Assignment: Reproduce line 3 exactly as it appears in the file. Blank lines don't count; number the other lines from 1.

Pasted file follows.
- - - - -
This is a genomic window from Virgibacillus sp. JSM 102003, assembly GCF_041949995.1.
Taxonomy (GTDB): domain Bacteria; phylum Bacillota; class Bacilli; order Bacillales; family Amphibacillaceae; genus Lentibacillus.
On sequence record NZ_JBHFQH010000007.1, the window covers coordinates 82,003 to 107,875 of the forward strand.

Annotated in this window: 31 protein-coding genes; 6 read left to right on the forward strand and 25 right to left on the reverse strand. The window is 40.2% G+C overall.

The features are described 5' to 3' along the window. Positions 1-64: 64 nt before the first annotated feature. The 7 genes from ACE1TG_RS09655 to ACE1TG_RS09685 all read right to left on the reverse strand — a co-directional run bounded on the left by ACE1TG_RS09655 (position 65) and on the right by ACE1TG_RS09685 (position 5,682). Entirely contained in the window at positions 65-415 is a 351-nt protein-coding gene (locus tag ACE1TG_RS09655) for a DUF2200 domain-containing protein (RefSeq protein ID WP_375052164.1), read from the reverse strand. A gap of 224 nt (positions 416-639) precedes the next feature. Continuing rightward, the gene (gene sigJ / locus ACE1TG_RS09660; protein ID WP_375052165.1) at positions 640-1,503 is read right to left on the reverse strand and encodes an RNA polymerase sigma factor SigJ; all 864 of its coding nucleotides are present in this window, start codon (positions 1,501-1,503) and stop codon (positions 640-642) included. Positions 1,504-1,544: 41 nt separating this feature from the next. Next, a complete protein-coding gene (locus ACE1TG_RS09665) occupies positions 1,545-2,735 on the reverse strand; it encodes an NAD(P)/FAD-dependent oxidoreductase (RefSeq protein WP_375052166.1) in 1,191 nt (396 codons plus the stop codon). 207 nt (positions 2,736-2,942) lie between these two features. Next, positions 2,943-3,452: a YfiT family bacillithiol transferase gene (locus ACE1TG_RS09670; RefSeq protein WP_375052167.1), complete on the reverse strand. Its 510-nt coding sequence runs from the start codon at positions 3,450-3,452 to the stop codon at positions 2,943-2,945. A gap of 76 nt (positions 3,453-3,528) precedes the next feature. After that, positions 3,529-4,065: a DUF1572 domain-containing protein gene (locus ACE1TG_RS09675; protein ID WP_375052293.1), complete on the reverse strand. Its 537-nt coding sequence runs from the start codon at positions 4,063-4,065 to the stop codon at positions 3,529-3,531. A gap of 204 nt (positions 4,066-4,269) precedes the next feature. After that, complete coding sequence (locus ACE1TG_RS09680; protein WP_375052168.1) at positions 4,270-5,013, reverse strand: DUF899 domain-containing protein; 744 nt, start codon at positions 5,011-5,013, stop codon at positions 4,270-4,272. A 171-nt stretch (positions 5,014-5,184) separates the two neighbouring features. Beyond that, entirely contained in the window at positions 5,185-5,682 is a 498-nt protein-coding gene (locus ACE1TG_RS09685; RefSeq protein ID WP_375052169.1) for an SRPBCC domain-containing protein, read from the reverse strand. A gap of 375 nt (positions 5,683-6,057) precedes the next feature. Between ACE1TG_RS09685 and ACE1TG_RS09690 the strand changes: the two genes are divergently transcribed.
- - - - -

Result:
On sequence record NZ_JBHFQH010000007.1, the window covers coordinates 82,003 to 107,875 of the forward strand.